One of the best ways to save money on your heating bill is by sealing up cracks in windows. That’s why winterizing them before the cold season starts will help you survive those frigid days and nights without turning up your thermostat.
In the below post, we’ll review best practices on how to insulate your windows for winter. We’ll also evaluate whether insulating your windows is worth the cost.
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5 Ways to Winterize Your Windows
As the temperature outside starts to drop, you may notice that you have a tough time keeping your home warm. Often, this is because of poorly insulated windows.
In fact, heat gain and heat loss through windows are responsible for 25%–30% of residential heating and cooling energy use.
While windows can be a big source of heat loss in your home, there are multiple ways to winterize them. If you’re looking for the most cost-effective ways to winterize your windows without replacing them, consider the following tips.
Air Seal and Caulk
Air leaks are caused by air passing through cracks and gaps around your windows.
These can be as small as a hairline crack in the window frame or something much larger like an open door, but they all have one thing in common: cool drafts that make you shiver on those cold days throughout winter months. If you feel these uncomfortable breezes at any point of time during the year then it’s worth having them checked out to ensure no heat is being lost where it should stay warm.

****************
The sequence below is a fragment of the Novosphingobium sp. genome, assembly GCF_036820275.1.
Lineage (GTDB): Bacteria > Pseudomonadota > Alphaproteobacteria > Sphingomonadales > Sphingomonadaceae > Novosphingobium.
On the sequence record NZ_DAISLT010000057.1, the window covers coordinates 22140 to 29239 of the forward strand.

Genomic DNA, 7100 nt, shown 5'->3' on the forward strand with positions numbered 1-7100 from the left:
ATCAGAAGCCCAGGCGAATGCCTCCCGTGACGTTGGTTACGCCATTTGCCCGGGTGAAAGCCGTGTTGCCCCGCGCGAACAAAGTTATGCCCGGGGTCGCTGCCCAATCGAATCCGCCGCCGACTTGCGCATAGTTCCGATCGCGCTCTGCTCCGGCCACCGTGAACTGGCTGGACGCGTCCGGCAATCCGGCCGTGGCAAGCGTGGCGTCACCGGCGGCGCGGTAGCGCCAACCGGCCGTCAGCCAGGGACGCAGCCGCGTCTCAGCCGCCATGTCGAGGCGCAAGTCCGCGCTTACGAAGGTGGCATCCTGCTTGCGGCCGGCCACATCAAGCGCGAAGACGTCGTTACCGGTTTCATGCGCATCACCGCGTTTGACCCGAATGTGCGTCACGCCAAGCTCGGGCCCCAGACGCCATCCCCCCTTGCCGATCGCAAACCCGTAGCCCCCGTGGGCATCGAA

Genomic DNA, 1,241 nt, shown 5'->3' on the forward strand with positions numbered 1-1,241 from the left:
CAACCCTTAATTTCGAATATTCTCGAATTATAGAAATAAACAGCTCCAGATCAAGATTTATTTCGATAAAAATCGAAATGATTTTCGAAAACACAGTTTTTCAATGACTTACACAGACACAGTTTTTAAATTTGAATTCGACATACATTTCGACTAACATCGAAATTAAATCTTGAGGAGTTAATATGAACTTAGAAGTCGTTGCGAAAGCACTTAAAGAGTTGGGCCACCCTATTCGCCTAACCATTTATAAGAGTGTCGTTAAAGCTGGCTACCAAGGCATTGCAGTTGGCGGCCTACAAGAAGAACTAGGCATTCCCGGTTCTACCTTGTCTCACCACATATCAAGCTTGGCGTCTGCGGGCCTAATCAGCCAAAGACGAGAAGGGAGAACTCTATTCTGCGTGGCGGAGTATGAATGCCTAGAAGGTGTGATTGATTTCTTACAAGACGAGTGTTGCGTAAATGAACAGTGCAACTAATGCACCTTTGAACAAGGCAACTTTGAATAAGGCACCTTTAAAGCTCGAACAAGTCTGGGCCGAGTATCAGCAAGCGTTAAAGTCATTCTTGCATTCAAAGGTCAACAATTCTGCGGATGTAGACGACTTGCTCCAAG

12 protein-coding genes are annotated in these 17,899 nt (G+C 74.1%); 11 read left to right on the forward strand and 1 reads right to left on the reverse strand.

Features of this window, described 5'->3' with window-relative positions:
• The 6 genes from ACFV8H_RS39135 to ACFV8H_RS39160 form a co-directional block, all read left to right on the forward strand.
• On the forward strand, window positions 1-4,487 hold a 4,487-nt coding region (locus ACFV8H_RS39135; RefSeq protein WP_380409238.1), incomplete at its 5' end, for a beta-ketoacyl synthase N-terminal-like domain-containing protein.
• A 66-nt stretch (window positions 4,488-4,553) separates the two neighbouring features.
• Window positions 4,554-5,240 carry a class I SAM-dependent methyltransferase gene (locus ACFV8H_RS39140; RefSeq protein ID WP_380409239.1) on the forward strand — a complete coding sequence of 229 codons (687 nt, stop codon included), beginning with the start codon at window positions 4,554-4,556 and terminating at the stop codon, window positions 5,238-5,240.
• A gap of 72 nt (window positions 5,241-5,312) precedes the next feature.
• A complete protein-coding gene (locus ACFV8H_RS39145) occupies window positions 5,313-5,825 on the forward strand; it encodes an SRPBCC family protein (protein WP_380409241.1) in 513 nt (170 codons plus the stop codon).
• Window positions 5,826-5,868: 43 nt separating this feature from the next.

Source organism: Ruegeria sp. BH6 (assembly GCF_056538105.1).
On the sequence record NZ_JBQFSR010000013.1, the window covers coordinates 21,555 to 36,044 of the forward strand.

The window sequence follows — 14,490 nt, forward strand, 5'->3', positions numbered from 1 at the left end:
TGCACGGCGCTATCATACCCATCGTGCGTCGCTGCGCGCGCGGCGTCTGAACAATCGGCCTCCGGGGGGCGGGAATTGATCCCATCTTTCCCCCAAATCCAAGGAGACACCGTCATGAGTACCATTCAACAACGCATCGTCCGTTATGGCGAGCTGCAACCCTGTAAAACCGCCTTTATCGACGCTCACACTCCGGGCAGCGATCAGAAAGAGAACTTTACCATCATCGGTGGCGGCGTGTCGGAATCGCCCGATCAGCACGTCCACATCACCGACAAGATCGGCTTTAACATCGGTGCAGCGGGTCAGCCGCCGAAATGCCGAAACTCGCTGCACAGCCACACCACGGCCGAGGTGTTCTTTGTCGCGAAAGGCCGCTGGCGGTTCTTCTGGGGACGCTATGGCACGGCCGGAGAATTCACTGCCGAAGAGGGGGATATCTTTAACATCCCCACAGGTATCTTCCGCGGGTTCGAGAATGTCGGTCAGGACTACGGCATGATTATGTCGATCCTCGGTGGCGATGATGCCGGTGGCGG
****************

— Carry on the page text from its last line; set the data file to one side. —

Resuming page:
Inspecting the exterior of your windows for cracks and gaps is a good place to start. Make sure you look over all window frames, as well as caulking that may be deteriorating or rotting wood. These signs can lead to big problems in both functionality and safety. Check if there are any missing pieces from the glass itself (which will not only hinder light coming into your home but also make it easier for intruders).
When it comes to caulking, the best advice is often given in the worst order. First, make sure you clean and dry the area of any debris before replacing your old caulk with new one. Caulk will not stick if there are dust or dirt particles on top that could attract moisture which causes mold growth – another major concern for those looking out for their health as well as preserving property values.
Check out our detailed post to find the best caulk for air sealing windows, doors, and other parts of your home.
Weather stripping is a type of sealing material that can be used to seal doors and windows. It comes in three different types: felt, foam, or metal/vinyl strips. The most common weather stripping material is open-cell foam. When trying to decide which one will work best for you think about what your needs are as well as any pros or cons associated with each option based on their thickness (felt), flexibility (foam), and durability (metal).